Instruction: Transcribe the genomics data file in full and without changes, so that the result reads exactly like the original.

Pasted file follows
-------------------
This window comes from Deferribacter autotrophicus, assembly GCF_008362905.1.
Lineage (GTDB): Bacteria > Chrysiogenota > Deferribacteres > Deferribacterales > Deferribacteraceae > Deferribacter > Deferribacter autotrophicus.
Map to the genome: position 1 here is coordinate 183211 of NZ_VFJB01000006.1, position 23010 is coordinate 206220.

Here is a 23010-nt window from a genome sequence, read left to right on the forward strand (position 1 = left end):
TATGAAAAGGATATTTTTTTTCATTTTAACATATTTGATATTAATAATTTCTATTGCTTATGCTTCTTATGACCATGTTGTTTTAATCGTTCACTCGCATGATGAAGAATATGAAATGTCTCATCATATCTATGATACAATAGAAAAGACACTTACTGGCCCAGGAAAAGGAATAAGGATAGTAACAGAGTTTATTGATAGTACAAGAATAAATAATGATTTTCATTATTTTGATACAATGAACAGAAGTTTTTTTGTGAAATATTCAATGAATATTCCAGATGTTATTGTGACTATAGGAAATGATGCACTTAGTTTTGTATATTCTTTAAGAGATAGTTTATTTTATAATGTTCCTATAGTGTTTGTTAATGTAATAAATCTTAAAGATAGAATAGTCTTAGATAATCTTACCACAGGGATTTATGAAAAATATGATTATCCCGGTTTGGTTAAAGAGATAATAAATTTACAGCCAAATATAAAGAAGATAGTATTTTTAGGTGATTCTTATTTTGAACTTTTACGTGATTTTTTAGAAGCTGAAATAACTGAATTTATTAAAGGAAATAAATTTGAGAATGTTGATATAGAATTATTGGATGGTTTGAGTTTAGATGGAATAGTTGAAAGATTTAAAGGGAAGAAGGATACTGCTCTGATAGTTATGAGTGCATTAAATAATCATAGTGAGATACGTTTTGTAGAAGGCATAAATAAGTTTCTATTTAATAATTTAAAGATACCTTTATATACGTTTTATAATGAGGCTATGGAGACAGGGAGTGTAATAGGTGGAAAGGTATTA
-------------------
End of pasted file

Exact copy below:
This window comes from Deferribacter autotrophicus, assembly GCF_008362905.1.
Lineage (GTDB): Bacteria > Chrysiogenota > Deferribacteres > Deferribacterales > Deferribacteraceae > Deferribacter > Deferribacter autotrophicus.
Map to the genome: position 1 here is coordinate 183211 of NZ_VFJB01000006.1, position 23010 is coordinate 206220.

Here is a 23010-nt window from a genome sequence, read left to right on the forward strand (position 1 = left end):
TATGAAAAGGATATTTTTTTTCATTTTAACATATTTGATATTAATAATTTCTATTGCTTATGCTTCTTATGACCATGTTGTTTTAATCGTTCACTCGCATGATGAAGAATATGAAATGTCTCATCATATCTATGATACAATAGAAAAGACACTTACTGGCCCAGGAAAAGGAATAAGGATAGTAACAGAGTTTATTGATAGTACAAGAATAAATAATGATTTTCATTATTTTGATACAATGAACAGAAGTTTTTTTGTGAAATATTCAATGAATATTCCAGATGTTATTGTGACTATAGGAAATGATGCACTTAGTTTTGTATATTCTTTAAGAGATAGTTTATTTTATAATGTTCCTATAGTGTTTGTTAATGTAATAAATCTTAAAGATAGAATAGTCTTAGATAATCTTACCACAGGGATTTATGAAAAATATGATTATCCCGGTTTGGTTAAAGAGATAATAAATTTACAGCCAAATATAAAGAAGATAGTATTTTTAGGTGATTCTTATTTTGAACTTTTACGTGATTTTTTAGAAGCTGAAATAACTGAATTTATTAAAGGAAATAAATTTGAGAATGTTGATATAGAATTATTGGATGGTTTGAGTTTAGATGGAATAGTTGAAAGATTTAAAGGGAAGAAGGATACTGCTCTGATAGTTATGAGTGCATTAAATAATCATAGTGAGATACGTTTTGTAGAAGGCATAAATAAGTTTCTATTTAATAATTTAAAGATACCTTTATATACGTTTTATAATGAGGCTATGGAGACAGGGAGTGTAATAGGTGGAAAGGTATTA